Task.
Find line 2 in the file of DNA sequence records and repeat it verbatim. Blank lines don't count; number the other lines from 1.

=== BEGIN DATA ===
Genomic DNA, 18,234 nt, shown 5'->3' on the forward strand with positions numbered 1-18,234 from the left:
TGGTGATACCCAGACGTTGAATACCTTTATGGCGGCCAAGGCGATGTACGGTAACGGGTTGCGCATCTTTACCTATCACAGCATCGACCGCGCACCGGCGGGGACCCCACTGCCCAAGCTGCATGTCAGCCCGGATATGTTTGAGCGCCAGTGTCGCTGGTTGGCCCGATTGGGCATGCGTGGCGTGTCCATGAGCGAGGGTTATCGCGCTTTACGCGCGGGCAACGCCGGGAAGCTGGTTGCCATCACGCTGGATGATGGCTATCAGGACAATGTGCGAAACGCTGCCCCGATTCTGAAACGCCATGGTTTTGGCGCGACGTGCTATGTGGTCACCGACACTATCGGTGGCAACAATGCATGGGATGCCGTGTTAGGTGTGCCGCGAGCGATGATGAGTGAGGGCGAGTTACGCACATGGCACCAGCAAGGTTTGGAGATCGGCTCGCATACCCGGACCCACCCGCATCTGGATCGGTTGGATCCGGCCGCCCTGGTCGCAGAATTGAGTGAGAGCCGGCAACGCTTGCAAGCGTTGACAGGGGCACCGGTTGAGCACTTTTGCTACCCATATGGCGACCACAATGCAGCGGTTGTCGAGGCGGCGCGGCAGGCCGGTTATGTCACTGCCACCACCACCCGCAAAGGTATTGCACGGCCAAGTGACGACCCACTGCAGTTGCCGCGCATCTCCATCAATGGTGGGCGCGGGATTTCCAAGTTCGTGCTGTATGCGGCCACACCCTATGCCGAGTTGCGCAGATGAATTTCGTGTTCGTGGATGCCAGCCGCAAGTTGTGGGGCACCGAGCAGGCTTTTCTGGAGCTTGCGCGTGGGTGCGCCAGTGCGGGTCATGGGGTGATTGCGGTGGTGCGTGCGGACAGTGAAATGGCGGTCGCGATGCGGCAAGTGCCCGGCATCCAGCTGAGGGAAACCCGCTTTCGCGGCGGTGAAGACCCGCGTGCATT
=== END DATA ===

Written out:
TGGTGATACCCAGACGTTGAATACCTTTATGGCGGCCAAGGCGATGTACGGTAACGGGTTGCGCATCTTTACCTATCACAGCATCGACCGCGCACCGGCGGGGACCCCACTGCCCAAGCTGCATGTCAGCCCGGATATGTTTGAGCGCCAGTGTCGCTGGTTGGCCCGATTGGGCATGCGTGGCGTGTCCATGAGCGAGGGTTATCGCGCTTTACGCGCGGGCAACGCCGGGAAGCTGGTTGCCATCACGCTGGATGATGGCTATCAGGACAATGTGCGAAACGCTGCCCCGATTCTGAAACGCCATGGTTTTGGCGCGACGTGCTATGTGGTCACCGACACTATCGGTGGCAACAATGCATGGGATGCCGTGTTAGGTGTGCCGCGAGCGATGATGAGTGAGGGCGAGTTACGCACATGGCACCAGCAAGGTTTGGAGATCGGCTCGCATACCCGGACCCACCCGCATCTGGATCGGTTGGATCCGGCCGCCCTGGTCGCAGAATTGAGTGAGAGCCGGCAACGCTTGCAAGCGTTGACAGGGGCACCGGTTGAGCACTTTTGCTACCCATATGGCGACCACAATGCAGCGGTTGTCGAGGCGGCGCGGCAGGCCGGTTATGTCACTGCCACCACCACCCGCAAAGGTATTGCACGGCCAAGTGACGACCCACTGCAGTTGCCGCGCATCTCCATCAATGGTGGGCGCGGGATTTCCAAGTTCGTGCTGTATGCGGCCACACCCTATGCCGAGTTGCGCAGATGAATTTCGTGTTCGTGGATGCCAGCCGCAAGTTGTGGGGCACCGAGCAGGCTTTTCTGGAGCTTGCGCGTGGGTGCGCCAGTGCGGGTCATGGGGTGATTGCGGTGGTGCGTGCGGACAGTGAAATGGCGGTCGCGATGCGGCAAGTGCCCGGCATCCAGCTGAGGGAAACCCGCTTTCGCGGCGGTGAAGACCCGCGTGCATT